Our Nurse of the Week is Michael Gnidovec, born and raised near Peru, Illinois, who began his nursing journey at Illinois Valley Community College. After finishing his two-year associate’s degree in nursing, Gnidovec joined the nursing workforce before going on to pursue his bachelor’s and master’s degrees in nursing, continuing to reach higher after achieving each new goal.
While working two jobs as a nurse at a nearby hospital and part-time school nurse, Gnidovec decided he wanted to do more with his nursing career and began exploring RN to BSN programs. Illinois State University’s Mennonite College of Nursing stood out to him because you can complete the online RN to BSN program in as little as one year.
Gnidovec tells News.IllinoisState.edu, “I was working two jobs, actually. I worked full-time at St. Margaret’s Hospital in Spring Valley as a medical-surgical and pediatric nurse, and I also worked part-time as a school nurse for Peru Public Schools. I was lucky — in that area of Illinois, because it is small, most employers don’t require bachelor’s degrees.”
Thanks to help and support from his professors, Gnidovec was able to work two jobs while going to school full time. Gnidovec found that the things he was learning applied directly to the work he was doing, allowing him to put his clinical work as a nurse into context. The public health course work was particularly impactful for Gnidovec as a lot of associate’s degree programs lack exposure in that area.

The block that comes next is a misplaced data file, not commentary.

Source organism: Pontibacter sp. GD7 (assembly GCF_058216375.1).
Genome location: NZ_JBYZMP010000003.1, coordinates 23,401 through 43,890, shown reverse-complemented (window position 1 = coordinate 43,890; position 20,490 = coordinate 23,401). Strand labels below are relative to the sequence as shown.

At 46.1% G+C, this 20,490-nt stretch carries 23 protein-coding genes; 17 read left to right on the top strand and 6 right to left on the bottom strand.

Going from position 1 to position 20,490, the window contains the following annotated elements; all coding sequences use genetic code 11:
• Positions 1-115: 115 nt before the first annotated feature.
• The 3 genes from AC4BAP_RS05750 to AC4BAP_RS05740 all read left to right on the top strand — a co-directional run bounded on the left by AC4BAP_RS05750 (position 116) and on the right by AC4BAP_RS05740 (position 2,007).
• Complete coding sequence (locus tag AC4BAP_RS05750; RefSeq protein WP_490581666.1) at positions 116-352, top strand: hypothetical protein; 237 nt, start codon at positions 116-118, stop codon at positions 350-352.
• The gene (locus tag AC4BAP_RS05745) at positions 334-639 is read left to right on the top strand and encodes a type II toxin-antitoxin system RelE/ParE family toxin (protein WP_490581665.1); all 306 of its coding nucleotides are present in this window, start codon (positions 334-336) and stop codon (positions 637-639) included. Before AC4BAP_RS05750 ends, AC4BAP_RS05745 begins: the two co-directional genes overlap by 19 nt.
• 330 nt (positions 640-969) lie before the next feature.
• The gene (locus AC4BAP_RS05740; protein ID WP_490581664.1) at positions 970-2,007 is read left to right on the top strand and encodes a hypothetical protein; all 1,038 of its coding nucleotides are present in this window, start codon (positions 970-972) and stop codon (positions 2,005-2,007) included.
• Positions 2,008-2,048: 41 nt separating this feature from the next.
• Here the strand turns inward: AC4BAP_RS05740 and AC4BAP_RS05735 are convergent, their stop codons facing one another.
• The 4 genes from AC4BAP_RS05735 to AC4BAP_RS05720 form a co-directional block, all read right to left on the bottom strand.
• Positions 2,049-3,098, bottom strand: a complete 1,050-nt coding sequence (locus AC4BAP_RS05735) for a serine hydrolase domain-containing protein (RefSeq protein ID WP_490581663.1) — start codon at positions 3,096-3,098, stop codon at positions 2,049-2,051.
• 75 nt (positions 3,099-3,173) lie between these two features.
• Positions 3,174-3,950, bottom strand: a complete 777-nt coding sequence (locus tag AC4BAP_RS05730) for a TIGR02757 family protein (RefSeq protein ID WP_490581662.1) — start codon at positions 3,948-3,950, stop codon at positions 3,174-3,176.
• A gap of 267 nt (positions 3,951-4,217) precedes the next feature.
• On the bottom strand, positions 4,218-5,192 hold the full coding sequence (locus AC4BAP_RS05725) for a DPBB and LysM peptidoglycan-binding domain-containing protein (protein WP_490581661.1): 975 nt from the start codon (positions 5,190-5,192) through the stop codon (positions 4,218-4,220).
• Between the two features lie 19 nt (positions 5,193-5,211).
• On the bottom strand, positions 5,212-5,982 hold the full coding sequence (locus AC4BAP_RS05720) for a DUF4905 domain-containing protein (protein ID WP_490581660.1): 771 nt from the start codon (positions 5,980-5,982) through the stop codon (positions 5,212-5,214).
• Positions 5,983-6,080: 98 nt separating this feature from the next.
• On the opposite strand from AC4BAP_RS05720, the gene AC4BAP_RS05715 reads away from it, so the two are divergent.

After completing his BSN, Gnidovec went on to earn his master’s degree in nursing with a clinical nurse leader focus from Rush University. He also recently started St. Francis Medical Center College of Nursing’s post-master’s certificate in adult gerontology clinical nurse specialist. However, he’s not stopping there. Gnidovec is now exploring Doctor of Nursing Practice programs and thinking about returning to Mennonite College of Nursing for their online DNP program.
Thankful for everything his nursing education has given him, Gnidovec tells News.IllinoisState.edu, “Having a bachelor’s degree made me marketable. The skills I learned in the RN to BSN program at Illinois State allow me to be an effective leader. I can navigate policy changes and understand the reasons behind them. I can see things from the perspective of both upper management and my peers. I appreciate evidence-based practice.”
With his master’s degree under his belt, Gnidovec currently works at Mayo Clinic as a charge nurse. To learn more about Gnidovec’s path to nursing, visit here.